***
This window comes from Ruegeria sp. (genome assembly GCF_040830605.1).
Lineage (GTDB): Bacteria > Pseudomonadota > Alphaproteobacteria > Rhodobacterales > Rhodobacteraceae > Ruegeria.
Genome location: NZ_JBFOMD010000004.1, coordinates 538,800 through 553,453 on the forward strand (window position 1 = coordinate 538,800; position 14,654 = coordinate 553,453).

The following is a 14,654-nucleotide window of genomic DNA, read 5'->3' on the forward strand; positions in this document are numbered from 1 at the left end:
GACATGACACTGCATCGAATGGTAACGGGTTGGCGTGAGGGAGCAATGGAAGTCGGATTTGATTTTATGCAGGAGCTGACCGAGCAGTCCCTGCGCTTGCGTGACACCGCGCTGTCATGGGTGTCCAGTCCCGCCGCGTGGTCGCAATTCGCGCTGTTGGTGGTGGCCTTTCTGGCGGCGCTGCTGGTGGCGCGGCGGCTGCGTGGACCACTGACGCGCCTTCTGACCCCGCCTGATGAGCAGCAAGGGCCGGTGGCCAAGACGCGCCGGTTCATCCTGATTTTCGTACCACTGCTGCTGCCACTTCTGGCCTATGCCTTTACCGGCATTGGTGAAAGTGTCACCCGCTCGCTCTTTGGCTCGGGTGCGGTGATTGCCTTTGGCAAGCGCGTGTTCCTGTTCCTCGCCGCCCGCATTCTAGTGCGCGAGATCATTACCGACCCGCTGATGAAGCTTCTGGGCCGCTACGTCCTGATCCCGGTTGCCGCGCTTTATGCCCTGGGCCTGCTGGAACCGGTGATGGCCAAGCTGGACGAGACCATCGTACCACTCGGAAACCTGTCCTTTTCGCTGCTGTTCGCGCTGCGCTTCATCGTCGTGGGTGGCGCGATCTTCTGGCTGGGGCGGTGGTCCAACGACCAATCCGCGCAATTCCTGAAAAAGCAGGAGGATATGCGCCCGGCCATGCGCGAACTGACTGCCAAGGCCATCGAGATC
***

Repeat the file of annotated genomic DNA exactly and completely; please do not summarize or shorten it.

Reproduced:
This window comes from Ruegeria sp. (genome assembly GCF_040830605.1).
Lineage (GTDB): Bacteria > Pseudomonadota > Alphaproteobacteria > Rhodobacterales > Rhodobacteraceae > Ruegeria.
Genome location: NZ_JBFOMD010000004.1, coordinates 538,800 through 553,453 on the forward strand (window position 1 = coordinate 538,800; position 14,654 = coordinate 553,453).

The following is a 14,654-nucleotide window of genomic DNA, read 5'->3' on the forward strand; positions in this document are numbered from 1 at the left end:
GACATGACACTGCATCGAATGGTAACGGGTTGGCGTGAGGGAGCAATGGAAGTCGGATTTGATTTTATGCAGGAGCTGACCGAGCAGTCCCTGCGCTTGCGTGACACCGCGCTGTCATGGGTGTCCAGTCCCGCCGCGTGGTCGCAATTCGCGCTGTTGGTGGTGGCCTTTCTGGCGGCGCTGCTGGTGGCGCGGCGGCTGCGTGGACCACTGACGCGCCTTCTGACCCCGCCTGATGAGCAGCAAGGGCCGGTGGCCAAGACGCGCCGGTTCATCCTGATTTTCGTACCACTGCTGCTGCCACTTCTGGCCTATGCCTTTACCGGCATTGGTGAAAGTGTCACCCGCTCGCTCTTTGGCTCGGGTGCGGTGATTGCCTTTGGCAAGCGCGTGTTCCTGTTCCTCGCCGCCCGCATTCTAGTGCGCGAGATCATTACCGACCCGCTGATGAAGCTTCTGGGCCGCTACGTCCTGATCCCGGTTGCCGCGCTTTATGCCCTGGGCCTGCTGGAACCGGTGATGGCCAAGCTGGACGAGACCATCGTACCACTCGGAAACCTGTCCTTTTCGCTGCTGTTCGCGCTGCGCTTCATCGTCGTGGGTGGCGCGATCTTCTGGCTGGGGCGGTGGTCCAACGACCAATCCGCGCAATTCCTGAAAAAGCAGGAGGATATGCGCCCGGCCATGCGCGAACTGACTGCCAAGGCCATCGAGATC